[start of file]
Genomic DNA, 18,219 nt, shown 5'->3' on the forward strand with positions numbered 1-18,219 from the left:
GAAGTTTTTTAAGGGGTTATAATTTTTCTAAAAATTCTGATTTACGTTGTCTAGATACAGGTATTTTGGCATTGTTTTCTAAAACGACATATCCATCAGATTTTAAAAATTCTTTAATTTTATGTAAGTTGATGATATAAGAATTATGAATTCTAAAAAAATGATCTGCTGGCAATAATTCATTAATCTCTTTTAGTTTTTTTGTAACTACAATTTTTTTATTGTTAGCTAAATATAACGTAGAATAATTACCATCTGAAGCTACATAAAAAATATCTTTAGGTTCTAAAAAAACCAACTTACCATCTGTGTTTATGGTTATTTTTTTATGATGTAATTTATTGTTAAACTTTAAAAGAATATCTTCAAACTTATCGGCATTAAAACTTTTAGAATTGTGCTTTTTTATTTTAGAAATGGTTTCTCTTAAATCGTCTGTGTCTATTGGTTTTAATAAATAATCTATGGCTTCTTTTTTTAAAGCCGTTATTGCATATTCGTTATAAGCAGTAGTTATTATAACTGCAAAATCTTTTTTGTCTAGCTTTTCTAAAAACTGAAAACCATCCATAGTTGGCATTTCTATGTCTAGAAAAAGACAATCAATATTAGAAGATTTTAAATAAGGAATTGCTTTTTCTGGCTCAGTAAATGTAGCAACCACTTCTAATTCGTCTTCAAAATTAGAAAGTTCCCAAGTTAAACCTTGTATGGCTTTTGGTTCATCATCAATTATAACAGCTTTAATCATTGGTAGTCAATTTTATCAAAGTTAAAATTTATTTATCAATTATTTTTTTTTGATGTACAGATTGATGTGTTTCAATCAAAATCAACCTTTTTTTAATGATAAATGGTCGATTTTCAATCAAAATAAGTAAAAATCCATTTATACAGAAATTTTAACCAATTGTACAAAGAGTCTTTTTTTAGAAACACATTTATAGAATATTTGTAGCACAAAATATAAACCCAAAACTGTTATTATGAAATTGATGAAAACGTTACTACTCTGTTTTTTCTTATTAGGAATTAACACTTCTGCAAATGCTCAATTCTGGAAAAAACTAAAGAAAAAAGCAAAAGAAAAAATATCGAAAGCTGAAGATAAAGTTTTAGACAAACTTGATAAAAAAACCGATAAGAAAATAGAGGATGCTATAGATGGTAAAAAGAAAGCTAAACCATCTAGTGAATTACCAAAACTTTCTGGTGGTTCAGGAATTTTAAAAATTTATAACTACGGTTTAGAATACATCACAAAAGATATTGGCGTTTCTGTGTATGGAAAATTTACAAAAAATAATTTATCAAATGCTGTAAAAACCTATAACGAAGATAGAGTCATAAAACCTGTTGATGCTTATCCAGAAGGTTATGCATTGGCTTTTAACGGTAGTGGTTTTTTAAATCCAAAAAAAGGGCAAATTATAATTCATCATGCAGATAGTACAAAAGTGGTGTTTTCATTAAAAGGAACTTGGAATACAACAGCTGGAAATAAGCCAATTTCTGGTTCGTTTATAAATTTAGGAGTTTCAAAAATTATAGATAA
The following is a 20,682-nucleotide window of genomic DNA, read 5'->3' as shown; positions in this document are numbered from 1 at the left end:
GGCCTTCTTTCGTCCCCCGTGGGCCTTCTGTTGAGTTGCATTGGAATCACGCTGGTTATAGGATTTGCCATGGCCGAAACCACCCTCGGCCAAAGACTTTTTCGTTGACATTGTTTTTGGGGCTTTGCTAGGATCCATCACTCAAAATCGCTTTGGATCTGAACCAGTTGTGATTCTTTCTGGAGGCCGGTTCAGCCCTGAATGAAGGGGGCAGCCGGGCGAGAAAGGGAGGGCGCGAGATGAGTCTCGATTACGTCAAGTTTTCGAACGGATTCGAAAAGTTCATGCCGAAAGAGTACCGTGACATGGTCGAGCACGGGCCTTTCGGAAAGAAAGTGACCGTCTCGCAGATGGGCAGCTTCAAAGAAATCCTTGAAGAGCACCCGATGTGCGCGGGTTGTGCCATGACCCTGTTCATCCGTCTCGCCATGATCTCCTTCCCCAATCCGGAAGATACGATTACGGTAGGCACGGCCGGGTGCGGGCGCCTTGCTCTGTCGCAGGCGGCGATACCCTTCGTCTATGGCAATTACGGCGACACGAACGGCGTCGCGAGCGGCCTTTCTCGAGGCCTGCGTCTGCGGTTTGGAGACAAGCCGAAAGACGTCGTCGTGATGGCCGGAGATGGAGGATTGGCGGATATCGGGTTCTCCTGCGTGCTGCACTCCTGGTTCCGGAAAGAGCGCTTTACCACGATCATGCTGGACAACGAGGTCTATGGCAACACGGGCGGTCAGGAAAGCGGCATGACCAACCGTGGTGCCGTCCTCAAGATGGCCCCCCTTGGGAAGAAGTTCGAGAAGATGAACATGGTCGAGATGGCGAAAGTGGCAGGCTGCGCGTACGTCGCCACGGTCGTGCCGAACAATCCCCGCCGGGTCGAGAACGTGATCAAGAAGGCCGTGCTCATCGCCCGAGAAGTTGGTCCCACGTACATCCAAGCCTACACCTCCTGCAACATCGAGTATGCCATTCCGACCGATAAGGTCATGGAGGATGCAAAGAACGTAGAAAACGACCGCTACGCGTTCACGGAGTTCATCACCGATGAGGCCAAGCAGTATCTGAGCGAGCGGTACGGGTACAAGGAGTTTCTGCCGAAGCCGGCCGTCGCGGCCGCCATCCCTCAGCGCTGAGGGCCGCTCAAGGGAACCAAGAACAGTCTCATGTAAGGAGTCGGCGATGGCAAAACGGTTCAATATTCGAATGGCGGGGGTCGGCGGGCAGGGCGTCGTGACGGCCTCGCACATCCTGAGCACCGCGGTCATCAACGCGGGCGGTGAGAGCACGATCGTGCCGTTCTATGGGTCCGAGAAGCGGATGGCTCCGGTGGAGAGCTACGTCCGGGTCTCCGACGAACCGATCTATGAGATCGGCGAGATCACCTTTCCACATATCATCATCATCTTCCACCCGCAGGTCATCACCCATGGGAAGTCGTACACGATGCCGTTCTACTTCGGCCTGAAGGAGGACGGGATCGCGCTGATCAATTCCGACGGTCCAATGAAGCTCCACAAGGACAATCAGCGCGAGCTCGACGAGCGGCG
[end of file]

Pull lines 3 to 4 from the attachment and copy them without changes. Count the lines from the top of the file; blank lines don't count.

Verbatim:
The following is a 20,682-nucleotide window of genomic DNA, read 5'->3' as shown; positions in this document are numbered from 1 at the left end:
GGCCTTCTTTCGTCCCCCGTGGGCCTTCTGTTGAGTTGCATTGGAATCACGCTGGTTATAGGATTTGCCATGGCCGAAACCACCCTCGGCCAAAGACTTTTTCGTTGACATTGTTTTTGGGGCTTTGCTAGGATCCATCACTCAAAATCGCTTTGGATCTGAACCAGTTGTGATTCTTTCTGGAGGCCGGTTCAGCCCTGAATGAAGGGGGCAGCCGGGCGAGAAAGGGAGGGCGCGAGATGAGTCTCGATTACGTCAAGTTTTCGAACGGATTCGAAAAGTTCATGCCGAAAGAGTACCGTGACATGGTCGAGCACGGGCCTTTCGGAAAGAAAGTGACCGTCTCGCAGATGGGCAGCTTCAAAGAAATCCTTGAAGAGCACCCGATGTGCGCGGGTTGTGCCATGACCCTGTTCATCCGTCTCGCCATGATCTCCTTCCCCAATCCGGAAGATACGATTACGGTAGGCACGGCCGGGTGCGGGCGCCTTGCTCTGTCGCAGGCGGCGATACCCTTCGTCTATGGCAATTACGGCGACACGAACGGCGTCGCGAGCGGCCTTTCTCGAGGCCTGCGTCTGCGGTTTGGAGACAAGCCGAAAGACGTCGTCGTGATGGCCGGAGATGGAGGATTGGCGGATATCGGGTTCTCCTGCGTGCTGCACTCCTGGTTCCGGAAAGAGCGCTTTACCACGATCATGCTGGACAACGAGGTCTATGGCAACACGGGCGGTCAGGAAAGCGGCATGACCAACCGTGGTGCCGTCCTCAAGATGGCCCCCCTTGGGAAGAAGTTCGAGAAGATGAACATGGTCGAGATGGCGAAAGTGGCAGGCTGCGCGTACGTCGCCACGGTCGTGCCGAACAATCCCCGCCGGGTCGAGAACGTGATCAAGAAGGCCGTGCTCATCGCCCGAGAAGTTGGTCCCACGTACATCCAAGCCTACACCTCCTGCAACATCGAGTATGCCATTCCGACCGATAAGGTCATGGAGGATGCAAAGAACGTAGAAAACGACCGCTACGCGTTCACGGAGTTCATCACCGATGAGGCCAAGCAGTATCTGAGCGAGCGGTACGGGTACAAGGAGTTTCTGCCGAAGCCGGCCGTCGCGGCCGCCATCCCTCAGCGCTGAGGGCCGCTCAAGGGAACCAAGAACAGTCTCATGTAAGGAGTCGGCGATGGCAAAACGGTTCAATATTCGAATGGCGGGGGTCGGCGGGCAGGGCGTCGTGACGGCCTCGCACATCCTGAGCACCGCGGTCATCAACGCGGGCGGTGAGAGCACGATCGTGCCGTTCTATGGGTCCGAGAAGCGGATGGCTCCGGTGGAGAGCTACGTCCGGGTCTCCGACGAACCGATCTATGAGATCGGCGAGATCACCTTTCCACATATCATCATCATCTTCCACCCGCAGGTCATCACCCATGGGAAGTCGTACACGATGCCGTTCTACTTCGGCCTGAAGGAGGACGGGATCGCGCTGATCAATTCCGACGGTCCAATGAAGCTCCACAAGGACAATCAGCGCGAGCTCGACGAGCGGCG